For four innings, a long-haired right-hander was no-hitting the Padres. Jeff Samardzija was sharp early and he got a nice cushion in the first. Joe Panik and Brandon Belt led off with singles and Panik scored on Erick Aybar’s two-out error. A Conor Gillaspie knock made it 2-0. 

The first hit allowed by Samardzija was a painful one. He plunked Yangervis Solarte to open the fifth and Ryan Schimpf hit a long dinger to dead center to tie the game. Cory Spangenberg followed with a single to left that skipped under Belt’s glove. Spangenberg went to third on the play and scored on a bloop. 

Belt made up for the play in the bottom of the inning, beating the outfield shift with a double and scoring on Mike Morse’s sacrifice fly to right two batters later. Samardzija ran into trouble in the seventh, but with two in scoring position and one out, he got a strikeout and a grounder to third. The Giants put the go-ahead run on second in their half, but Hunter Pence and Morse struck out.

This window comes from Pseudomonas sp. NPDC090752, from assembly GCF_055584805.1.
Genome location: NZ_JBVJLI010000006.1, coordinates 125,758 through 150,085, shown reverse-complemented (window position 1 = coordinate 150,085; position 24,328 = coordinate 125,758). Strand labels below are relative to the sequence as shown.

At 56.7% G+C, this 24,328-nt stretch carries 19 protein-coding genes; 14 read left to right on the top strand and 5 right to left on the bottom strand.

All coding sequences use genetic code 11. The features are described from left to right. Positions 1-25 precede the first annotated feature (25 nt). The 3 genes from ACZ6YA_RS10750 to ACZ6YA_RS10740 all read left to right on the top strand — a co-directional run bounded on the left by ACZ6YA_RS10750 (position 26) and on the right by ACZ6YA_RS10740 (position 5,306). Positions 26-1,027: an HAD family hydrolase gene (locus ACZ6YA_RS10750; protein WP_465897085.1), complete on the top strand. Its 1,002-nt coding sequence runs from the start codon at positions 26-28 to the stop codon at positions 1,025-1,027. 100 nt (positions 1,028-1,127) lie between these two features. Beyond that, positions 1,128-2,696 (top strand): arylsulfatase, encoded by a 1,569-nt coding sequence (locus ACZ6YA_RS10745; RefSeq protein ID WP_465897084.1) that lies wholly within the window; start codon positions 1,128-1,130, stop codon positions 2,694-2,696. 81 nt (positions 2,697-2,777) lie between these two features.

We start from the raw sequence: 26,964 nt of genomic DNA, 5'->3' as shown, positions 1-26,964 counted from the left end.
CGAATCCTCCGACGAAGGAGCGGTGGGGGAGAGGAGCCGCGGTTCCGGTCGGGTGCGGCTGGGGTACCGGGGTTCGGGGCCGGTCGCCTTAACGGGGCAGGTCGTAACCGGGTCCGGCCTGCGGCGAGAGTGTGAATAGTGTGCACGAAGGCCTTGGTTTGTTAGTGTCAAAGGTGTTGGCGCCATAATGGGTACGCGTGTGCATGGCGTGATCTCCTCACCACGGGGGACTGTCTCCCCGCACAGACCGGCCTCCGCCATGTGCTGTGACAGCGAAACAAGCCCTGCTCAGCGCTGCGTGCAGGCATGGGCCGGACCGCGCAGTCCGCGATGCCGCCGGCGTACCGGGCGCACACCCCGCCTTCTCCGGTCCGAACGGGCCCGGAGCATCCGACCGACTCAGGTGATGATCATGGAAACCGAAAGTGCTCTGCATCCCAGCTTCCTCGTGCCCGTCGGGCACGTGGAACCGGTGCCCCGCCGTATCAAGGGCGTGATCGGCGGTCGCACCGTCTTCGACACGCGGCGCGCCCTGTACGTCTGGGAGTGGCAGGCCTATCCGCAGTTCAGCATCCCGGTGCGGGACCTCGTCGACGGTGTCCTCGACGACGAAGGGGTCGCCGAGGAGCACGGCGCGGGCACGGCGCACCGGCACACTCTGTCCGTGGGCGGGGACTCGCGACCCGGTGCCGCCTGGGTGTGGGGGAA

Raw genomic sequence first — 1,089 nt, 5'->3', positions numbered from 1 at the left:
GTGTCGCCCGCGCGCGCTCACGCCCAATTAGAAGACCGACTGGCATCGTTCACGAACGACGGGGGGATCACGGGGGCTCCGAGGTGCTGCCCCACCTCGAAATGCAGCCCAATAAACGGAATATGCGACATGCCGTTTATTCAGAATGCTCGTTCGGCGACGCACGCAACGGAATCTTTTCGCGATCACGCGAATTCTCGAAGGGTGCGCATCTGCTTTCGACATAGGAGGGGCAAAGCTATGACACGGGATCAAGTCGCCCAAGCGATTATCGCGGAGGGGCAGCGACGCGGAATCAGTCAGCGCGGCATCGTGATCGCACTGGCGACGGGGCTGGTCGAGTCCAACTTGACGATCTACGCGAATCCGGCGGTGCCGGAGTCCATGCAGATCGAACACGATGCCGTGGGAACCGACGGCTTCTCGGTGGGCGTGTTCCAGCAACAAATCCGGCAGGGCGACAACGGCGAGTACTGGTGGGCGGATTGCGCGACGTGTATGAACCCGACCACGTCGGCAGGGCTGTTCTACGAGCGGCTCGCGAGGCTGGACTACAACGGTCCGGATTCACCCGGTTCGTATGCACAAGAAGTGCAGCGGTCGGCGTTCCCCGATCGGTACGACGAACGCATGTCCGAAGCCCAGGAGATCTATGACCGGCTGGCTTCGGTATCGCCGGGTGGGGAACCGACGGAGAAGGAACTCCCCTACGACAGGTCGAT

Starting pitching report: Samardzija has allowed six homers. He’s tied for fourth in the NL with a handful of players, including Johnny Cueto and Matt Moore. 

Bullpen report: Melancon has five straight saves since blowing his first opportunity as a Giant. 

At the plate: Belt reached base four times. His on-base percentage is sitting at a cool .390. 

In the field: Panik made a brilliant diving catch in center for the first out of the ninth. 

Attendance: The Giants announced a sellout crowd. One of the fans looked just like Samardzija, possibly on purpose. 

Up next: Matt Cain has a 2.42 ERA but he left his last start with a tight hamstring. He’ll face Jhoulys Chacin (2-3, 5.90).